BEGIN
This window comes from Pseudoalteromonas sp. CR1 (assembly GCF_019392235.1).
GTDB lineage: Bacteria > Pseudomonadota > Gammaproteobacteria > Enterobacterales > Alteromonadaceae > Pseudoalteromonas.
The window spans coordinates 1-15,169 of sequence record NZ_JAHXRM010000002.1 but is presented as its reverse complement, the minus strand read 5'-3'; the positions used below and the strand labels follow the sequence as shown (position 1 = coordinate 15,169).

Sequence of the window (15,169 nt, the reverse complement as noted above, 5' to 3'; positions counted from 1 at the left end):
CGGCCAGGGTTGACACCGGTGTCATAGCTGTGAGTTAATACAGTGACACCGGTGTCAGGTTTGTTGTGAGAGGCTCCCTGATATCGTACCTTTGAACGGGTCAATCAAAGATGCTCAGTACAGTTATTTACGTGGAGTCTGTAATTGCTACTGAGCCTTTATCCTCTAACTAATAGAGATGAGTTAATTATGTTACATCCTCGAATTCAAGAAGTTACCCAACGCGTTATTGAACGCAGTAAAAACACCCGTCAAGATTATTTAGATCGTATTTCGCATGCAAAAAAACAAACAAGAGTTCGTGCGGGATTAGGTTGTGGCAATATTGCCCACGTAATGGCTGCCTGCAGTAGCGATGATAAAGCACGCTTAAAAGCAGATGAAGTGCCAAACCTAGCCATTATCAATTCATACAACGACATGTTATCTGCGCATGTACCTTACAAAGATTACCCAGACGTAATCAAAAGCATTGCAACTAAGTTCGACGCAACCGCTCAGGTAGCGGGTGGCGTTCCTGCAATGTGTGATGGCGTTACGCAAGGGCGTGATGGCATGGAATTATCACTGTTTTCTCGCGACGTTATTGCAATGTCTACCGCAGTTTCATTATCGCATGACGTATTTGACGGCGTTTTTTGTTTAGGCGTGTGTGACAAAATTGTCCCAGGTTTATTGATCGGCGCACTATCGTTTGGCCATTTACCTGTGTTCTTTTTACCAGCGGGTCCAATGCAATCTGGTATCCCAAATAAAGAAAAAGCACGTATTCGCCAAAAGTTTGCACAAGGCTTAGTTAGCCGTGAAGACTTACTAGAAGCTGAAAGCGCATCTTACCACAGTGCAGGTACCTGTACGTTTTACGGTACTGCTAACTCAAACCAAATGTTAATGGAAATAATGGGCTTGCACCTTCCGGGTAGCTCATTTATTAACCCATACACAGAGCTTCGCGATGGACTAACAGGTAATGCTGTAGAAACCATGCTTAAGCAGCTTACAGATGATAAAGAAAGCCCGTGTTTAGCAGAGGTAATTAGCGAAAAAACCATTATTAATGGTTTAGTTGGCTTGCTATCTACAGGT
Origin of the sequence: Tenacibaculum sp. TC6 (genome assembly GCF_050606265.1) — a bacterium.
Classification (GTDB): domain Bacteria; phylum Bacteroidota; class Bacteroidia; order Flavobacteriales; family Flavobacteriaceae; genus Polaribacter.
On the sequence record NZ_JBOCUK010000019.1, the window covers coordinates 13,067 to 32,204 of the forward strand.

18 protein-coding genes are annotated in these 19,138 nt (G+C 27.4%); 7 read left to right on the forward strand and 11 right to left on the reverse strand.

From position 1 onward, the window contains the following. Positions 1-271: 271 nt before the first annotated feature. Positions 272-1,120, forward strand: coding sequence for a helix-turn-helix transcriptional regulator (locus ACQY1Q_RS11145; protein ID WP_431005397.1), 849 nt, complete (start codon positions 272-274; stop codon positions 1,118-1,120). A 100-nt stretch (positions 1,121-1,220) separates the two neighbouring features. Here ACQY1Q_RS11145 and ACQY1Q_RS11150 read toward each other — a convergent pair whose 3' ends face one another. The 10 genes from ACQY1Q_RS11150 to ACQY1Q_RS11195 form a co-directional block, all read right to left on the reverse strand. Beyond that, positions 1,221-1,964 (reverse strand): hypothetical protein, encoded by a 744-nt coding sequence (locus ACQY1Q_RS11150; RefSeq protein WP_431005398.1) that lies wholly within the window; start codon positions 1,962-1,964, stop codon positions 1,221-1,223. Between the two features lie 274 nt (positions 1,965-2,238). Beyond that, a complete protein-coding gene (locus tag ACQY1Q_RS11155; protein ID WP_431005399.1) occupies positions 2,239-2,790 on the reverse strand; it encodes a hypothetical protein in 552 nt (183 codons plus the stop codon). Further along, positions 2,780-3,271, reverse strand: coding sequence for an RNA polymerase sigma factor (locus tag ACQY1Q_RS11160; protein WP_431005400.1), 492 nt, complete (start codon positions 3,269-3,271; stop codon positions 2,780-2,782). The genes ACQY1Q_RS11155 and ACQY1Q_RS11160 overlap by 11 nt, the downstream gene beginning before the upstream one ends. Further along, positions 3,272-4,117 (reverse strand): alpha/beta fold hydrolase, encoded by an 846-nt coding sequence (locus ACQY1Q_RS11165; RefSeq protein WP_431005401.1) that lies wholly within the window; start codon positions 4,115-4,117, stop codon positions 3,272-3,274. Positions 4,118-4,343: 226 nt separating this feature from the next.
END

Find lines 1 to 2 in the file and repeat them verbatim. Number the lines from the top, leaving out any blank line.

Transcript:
This window comes from Pseudoalteromonas sp. CR1 (assembly GCF_019392235.1).
GTDB lineage: Bacteria > Pseudomonadota > Gammaproteobacteria > Enterobacterales > Alteromonadaceae > Pseudoalteromonas.